[Column] The solution lies in inter-Korean relations, not N. Korea-US relations

Posted on : 2020-01-08 17:26 KST Modified on : 2020-01-08 17:26 KST
South-North dialogue has always been the driving force behind changes on the Korean Peninsula
North Korean leader Kim Jong-un presides over the 5th Plenary Session of the 7th Central Committee of the Workers’ Party of Korea in Pyongyang on Dec. 31, 2019. (KCNA)
North Korean leader Kim Jong-un presides over the 5th Plenary Session of the 7th Central Committee of the Workers’ Party of Korea in Pyongyang on Dec. 31, 2019. (KCNA)

Reading the North Korean media reports about the 5th Plenary Session of the 7th Central Committee of the Workers’ Party of Korea, I’m shocked to see how much has changed. The optimism and confidence that were evident in [Kim Jong-un’s] New Year’s address just one year ago have disappeared completely, replaced by a heavy gloom.

Last year, Kim delivered his speech with confidence and poise while sitting on a couch in his office. During that speech, he said he was ready to sit down with the US president and willing to unconditionally resume operations at the Kaesong Industrial Complex and tourism at the Mt. Kumgang resort; this time, however, he hunkered down after reports about the plenary session and skipped the New Year’s address altogether. His remarks during the plenary session were filled with slogans such as a “frontal breakthrough offensive” and “self-sufficiency,” threats about a “new strategic weapon,” and fanatical resolve to “tighten belts” and never sell “our dignity which we have so far defended as valuable as our own life.” If anything, such language primarily evokes someone crouched down, licking their wounds.

If that’s all Kim intended to say, it does seem a little odd that he would hold a surprisingly long plenary session, lasting four days, at the end of the year. But I suppose it makes sense that the meeting would be prolonged under such grave circumstances and amid such uncertainty. Less than two years after shifting from the “two-track” of building a nuclear arsenal and the economy to focusing everything on building the economy, Kim found it necessary to make yet another change of course, and his apparent attempt to present that as the collective responsibility and decision of the party, and not of him as an individual, must have been inevitable in a country where the leader is said to be infallible.

When the rhetoric is stripped away, Kim’s point can be summarized as follows: we have to buckle in for a prolonged struggle with hostile external forces and find a way to survive. While that doesn’t bode well for affairs on the Korean Peninsula this year, it was basically a preordained conclusion, given the lack of any progress in the North Korea-US negotiations last year. After all, North Korea had promised that it would go down a “new path” when it failed to narrow its differences with the US over denuclearization.

It’s unfortunate that North Korea and the US failed to reach a compromise last year, especially since they apparently had an opportunity to do so. South Korea and the US reportedly come to some kind of understanding about exempting the Kaesong Industrial Complex and Mt. Kumgang tourism from the sanctions, but that idea was rejected by North Korea. The North, it seems, wanted the sanctions to be eased through an ordinary, rather than an exceptional, process. What if North Korea had been flexible enough to accept that exception? If Mt. Kumgang tourism had resumed and the Kaesong Complex had reopened, could it have created new momentum for making progress on the Korean Peninsula? History doesn’t care about the “what ifs,” but I find myself lingering over that missed opportunity.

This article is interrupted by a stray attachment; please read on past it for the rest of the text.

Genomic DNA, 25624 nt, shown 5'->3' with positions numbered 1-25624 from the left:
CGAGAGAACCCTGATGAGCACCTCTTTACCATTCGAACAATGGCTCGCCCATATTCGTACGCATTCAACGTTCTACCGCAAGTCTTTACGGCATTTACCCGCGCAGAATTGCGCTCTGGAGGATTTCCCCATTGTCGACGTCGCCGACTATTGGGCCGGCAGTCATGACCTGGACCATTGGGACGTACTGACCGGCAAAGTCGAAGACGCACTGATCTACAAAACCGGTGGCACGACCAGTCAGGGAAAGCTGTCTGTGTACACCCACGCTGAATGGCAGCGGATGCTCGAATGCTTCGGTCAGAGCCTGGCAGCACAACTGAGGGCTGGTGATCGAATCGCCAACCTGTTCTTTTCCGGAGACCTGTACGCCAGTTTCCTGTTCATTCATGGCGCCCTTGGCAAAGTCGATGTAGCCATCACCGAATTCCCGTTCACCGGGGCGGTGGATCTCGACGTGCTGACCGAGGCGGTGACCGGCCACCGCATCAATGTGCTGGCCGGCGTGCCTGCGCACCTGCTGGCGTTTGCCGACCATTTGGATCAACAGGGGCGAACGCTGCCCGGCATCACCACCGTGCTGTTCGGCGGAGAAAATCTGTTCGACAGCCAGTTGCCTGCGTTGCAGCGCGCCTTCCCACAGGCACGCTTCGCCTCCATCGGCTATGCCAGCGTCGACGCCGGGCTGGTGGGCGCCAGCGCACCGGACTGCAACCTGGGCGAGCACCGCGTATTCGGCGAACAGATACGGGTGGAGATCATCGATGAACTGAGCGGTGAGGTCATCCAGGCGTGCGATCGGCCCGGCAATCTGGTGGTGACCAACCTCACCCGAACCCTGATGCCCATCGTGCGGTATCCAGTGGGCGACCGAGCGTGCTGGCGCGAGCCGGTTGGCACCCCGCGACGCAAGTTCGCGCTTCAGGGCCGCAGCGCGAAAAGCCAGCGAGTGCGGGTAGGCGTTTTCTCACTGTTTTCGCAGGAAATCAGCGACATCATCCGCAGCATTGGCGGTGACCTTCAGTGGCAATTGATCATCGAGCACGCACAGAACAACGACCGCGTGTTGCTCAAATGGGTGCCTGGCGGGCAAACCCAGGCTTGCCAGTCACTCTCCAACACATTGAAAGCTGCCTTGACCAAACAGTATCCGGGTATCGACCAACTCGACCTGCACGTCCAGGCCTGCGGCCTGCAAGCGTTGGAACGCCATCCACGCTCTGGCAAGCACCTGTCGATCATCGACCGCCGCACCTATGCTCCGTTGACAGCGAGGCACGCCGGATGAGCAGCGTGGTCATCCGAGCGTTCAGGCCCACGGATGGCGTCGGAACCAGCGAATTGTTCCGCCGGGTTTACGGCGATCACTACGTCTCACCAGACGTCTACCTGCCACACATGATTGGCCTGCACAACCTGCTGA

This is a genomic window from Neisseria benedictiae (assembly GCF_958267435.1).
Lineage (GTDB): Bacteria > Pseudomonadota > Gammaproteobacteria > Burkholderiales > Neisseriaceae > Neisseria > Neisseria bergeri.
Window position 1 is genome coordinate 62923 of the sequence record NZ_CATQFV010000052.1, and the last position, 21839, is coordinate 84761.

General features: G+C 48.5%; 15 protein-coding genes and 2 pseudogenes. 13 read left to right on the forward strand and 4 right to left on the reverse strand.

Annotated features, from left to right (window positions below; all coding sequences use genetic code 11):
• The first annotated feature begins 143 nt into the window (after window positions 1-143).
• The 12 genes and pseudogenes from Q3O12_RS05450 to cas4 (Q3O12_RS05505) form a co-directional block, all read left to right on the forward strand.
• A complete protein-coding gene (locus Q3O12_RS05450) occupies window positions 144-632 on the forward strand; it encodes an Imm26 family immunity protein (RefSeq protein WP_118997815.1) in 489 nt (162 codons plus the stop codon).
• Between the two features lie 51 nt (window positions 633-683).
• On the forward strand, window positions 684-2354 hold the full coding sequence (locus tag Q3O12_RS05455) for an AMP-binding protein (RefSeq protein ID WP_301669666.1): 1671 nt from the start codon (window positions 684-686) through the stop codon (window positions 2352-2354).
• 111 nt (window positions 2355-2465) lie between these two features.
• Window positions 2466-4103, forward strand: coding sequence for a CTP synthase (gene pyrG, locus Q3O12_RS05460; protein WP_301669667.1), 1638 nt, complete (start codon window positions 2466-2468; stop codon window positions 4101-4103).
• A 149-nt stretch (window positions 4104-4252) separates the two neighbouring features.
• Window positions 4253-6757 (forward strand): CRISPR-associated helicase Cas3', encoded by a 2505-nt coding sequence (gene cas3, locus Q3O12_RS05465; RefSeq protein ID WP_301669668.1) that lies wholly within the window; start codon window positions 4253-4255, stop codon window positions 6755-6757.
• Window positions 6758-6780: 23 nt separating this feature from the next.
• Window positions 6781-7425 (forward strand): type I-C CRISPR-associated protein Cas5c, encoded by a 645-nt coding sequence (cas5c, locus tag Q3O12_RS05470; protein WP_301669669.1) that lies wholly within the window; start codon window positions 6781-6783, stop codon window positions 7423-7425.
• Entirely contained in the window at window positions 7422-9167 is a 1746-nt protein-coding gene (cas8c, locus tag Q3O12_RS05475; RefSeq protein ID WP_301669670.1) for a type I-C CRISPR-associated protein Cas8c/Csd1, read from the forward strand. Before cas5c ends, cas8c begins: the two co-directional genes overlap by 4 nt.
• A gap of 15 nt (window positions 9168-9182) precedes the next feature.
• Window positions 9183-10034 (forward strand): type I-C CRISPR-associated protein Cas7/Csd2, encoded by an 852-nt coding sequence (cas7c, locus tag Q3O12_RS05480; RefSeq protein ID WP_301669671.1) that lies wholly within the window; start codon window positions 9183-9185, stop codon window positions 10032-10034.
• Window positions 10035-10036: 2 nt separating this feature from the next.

It’s even more disappointing because of a similar episode in the past. Even when North Korea had its transactions suspended after Banco Delta Asia was designated by the US as a “money laundering concern” shortly after the Sept. 19 agreement at the Six-Party Talks in 2005, it continued to insist on having deposits returned through the regular financial system rather than exceptional measures. In other words, access to the normal international financial network was more important to Pyongyang than the small change it had tied up in the bank. But the end result of this was that implementation of the Sept. 19 agreement was delayed for over a year -- a loss that translated into a shortage of negotiating time during the final days of the George W. Bush administration.

It’s fortunate at least that Kim Jong-un did not explicitly declare an end to negotiations, which means he has left the door open for dialogue. But it does seem apparent that restoring dialogue will be a taller order now than it was last year. To begin with, the impending US presidential election this November leaves Washington with less energy to focus on dialogue with North Korea. Given the possibility of a new administration being elected in the US, North Korea may also opt for a wait-and-see approach. Moreover, the sudden flare-up of conflict between the US and Iran recently has the US politicians’ and public’s attention focused now on Middle East issues.

Under the circumstances, inter-Korean relations could provide a way around. Unfortunately, Kim Jong-un has been paying little mind to that possibility. In retrospect, inter-Korean dialogue has always been the driving force behind changes in the Korean Peninsula’s geopolitics over the past years. Kim’s meeting with US President Donald Trump took place after an inter-Korean summit. In his New Year’s address on Jan. 7, South Korean President Moon Jae-in suggested “identifying realistic ways of promoting inter-Korean cooperation.” Hopefully, Kim Jong-un will pay heed to Moon’s proposal.

By Park Byong-su, editorial writer

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